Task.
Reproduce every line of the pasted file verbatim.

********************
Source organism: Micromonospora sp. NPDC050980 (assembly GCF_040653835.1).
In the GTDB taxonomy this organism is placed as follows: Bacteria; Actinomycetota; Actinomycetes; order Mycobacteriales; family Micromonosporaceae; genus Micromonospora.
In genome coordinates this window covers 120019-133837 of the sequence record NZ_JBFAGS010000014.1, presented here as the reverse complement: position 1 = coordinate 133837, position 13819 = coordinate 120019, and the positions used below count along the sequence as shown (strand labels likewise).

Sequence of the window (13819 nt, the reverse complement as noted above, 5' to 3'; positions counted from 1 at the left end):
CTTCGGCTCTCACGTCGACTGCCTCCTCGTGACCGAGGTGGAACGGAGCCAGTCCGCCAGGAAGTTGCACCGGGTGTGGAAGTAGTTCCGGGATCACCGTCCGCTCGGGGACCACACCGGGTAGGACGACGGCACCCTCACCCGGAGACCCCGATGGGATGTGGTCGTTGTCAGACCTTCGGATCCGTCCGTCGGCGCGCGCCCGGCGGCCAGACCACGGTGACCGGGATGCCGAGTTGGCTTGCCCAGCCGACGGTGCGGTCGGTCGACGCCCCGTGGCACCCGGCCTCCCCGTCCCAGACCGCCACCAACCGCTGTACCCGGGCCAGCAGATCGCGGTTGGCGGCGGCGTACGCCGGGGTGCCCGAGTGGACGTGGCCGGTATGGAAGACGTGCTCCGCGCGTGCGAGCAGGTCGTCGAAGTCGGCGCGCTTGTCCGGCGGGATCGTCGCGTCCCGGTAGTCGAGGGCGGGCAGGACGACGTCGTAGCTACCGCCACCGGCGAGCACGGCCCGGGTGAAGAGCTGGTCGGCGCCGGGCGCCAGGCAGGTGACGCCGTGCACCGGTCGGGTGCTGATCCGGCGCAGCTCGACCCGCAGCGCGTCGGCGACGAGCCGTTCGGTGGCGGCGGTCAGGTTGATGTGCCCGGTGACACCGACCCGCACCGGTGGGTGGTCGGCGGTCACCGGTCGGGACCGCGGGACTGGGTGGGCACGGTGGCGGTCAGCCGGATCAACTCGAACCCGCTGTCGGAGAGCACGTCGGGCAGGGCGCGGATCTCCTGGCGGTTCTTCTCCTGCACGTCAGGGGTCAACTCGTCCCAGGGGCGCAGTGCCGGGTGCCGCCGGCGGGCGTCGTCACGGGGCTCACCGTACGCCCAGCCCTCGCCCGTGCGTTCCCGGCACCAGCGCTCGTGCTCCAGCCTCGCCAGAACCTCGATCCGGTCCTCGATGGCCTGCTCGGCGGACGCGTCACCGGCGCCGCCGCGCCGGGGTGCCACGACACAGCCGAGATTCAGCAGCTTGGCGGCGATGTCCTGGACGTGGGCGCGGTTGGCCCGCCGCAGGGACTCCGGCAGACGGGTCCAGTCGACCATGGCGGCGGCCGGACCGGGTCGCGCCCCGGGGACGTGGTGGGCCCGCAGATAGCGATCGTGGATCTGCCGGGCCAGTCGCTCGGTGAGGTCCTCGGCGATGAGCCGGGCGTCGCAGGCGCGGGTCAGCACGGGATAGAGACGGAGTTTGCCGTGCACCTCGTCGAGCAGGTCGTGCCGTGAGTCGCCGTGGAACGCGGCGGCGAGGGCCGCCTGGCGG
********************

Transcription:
Source organism: Micromonospora sp. NPDC050980 (assembly GCF_040653835.1).
In the GTDB taxonomy this organism is placed as follows: Bacteria; Actinomycetota; Actinomycetes; order Mycobacteriales; family Micromonosporaceae; genus Micromonospora.
In genome coordinates this window covers 120019-133837 of the sequence record NZ_JBFAGS010000014.1, presented here as the reverse complement: position 1 = coordinate 133837, position 13819 = coordinate 120019, and the positions used below count along the sequence as shown (strand labels likewise).

Sequence of the window (13819 nt, the reverse complement as noted above, 5' to 3'; positions counted from 1 at the left end):
CTTCGGCTCTCACGTCGACTGCCTCCTCGTGACCGAGGTGGAACGGAGCCAGTCCGCCAGGAAGTTGCACCGGGTGTGGAAGTAGTTCCGGGATCACCGTCCGCTCGGGGACCACACCGGGTAGGACGACGGCACCCTCACCCGGAGACCCCGATGGGATGTGGTCGTTGTCAGACCTTCGGATCCGTCCGTCGGCGCGCGCCCGGCGGCCAGACCACGGTGACCGGGATGCCGAGTTGGCTTGCCCAGCCGACGGTGCGGTCGGTCGACGCCCCGTGGCACCCGGCCTCCCCGTCCCAGACCGCCACCAACCGCTGTACCCGGGCCAGCAGATCGCGGTTGGCGGCGGCGTACGCCGGGGTGCCCGAGTGGACGTGGCCGGTATGGAAGACGTGCTCCGCGCGTGCGAGCAGGTCGTCGAAGTCGGCGCGCTTGTCCGGCGGGATCGTCGCGTCCCGGTAGTCGAGGGCGGGCAGGACGACGTCGTAGCTACCGCCACCGGCGAGCACGGCCCGGGTGAAGAGCTGGTCGGCGCCGGGCGCCAGGCAGGTGACGCCGTGCACCGGTCGGGTGCTGATCCGGCGCAGCTCGACCCGCAGCGCGTCGGCGACGAGCCGTTCGGTGGCGGCGGTCAGGTTGATGTGCCCGGTGACACCGACCCGCACCGGTGGGTGGTCGGCGGTCACCGGTCGGGACCGCGGGACTGGGTGGGCACGGTGGCGGTCAGCCGGATCAACTCGAACCCGCTGTCGGAGAGCACGTCGGGCAGGGCGCGGATCTCCTGGCGGTTCTTCTCCTGCACGTCAGGGGTCAACTCGTCCCAGGGGCGCAGTGCCGGGTGCCGCCGGCGGGCGTCGTCACGGGGCTCACCGTACGCCCAGCCCTCGCCCGTGCGTTCCCGGCACCAGCGCTCGTGCTCCAGCCTCGCCAGAACCTCGATCCGGTCCTCGATGGCCTGCTCGGCGGACGCGTCACCGGCGCCGCCGCGCCGGGGTGCCACGACACAGCCGAGATTCAGCAGCTTGGCGGCGATGTCCTGGACGTGGGCGCGGTTGGCCCGCCGCAGGGACTCCGGCAGACGGGTCCAGTCGACCATGGCGGCGGCCGGACCGGGTCGCGCCCCGGGGACGTGGTGGGCCCGCAGATAGCGATCGTGGATCTGCCGGGCCAGTCGCTCGGTGAGGTCCTCGGCGATGAGCCGGGCGTCGCAGGCGCGGGTCAGCACGGGATAGAGACGGAGTTTGCCGTGCACCTCGTCGAGCAGGTCGTGCCGTGAGTCGCCGTGGAACGCGGCGGCGAGGGCCGCCTGGCGG